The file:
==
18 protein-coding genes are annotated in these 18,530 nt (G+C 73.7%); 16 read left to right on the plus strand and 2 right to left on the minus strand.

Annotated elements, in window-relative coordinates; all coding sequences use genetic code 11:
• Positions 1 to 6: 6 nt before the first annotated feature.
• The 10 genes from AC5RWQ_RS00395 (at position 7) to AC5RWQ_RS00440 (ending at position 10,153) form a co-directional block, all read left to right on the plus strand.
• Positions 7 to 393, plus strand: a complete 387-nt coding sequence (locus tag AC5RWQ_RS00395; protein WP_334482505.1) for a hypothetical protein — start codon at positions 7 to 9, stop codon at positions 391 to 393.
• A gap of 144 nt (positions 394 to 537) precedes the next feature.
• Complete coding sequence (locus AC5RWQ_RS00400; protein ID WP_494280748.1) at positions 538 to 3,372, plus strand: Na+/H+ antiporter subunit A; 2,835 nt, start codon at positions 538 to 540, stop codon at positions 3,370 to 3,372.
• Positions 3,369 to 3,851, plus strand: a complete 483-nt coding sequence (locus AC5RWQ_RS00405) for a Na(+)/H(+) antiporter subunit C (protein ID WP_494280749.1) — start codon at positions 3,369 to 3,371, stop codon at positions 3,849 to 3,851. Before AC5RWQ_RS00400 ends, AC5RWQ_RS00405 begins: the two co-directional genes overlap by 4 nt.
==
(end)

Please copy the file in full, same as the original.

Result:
18 protein-coding genes are annotated in these 18,530 nt (G+C 73.7%); 16 read left to right on the plus strand and 2 right to left on the minus strand.

Annotated elements, in window-relative coordinates; all coding sequences use genetic code 11:
• Positions 1 to 6: 6 nt before the first annotated feature.
• The 10 genes from AC5RWQ_RS00395 (at position 7) to AC5RWQ_RS00440 (ending at position 10,153) form a co-directional block, all read left to right on the plus strand.
• Positions 7 to 393, plus strand: a complete 387-nt coding sequence (locus tag AC5RWQ_RS00395; protein WP_334482505.1) for a hypothetical protein — start codon at positions 7 to 9, stop codon at positions 391 to 393.
• A gap of 144 nt (positions 394 to 537) precedes the next feature.
• Complete coding sequence (locus AC5RWQ_RS00400; protein ID WP_494280748.1) at positions 538 to 3,372, plus strand: Na+/H+ antiporter subunit A; 2,835 nt, start codon at positions 538 to 540, stop codon at positions 3,370 to 3,372.
• Positions 3,369 to 3,851, plus strand: a complete 483-nt coding sequence (locus AC5RWQ_RS00405) for a Na(+)/H(+) antiporter subunit C (protein ID WP_494280749.1) — start codon at positions 3,369 to 3,371, stop codon at positions 3,849 to 3,851. Before AC5RWQ_RS00400 ends, AC5RWQ_RS00405 begins: the two co-directional genes overlap by 4 nt.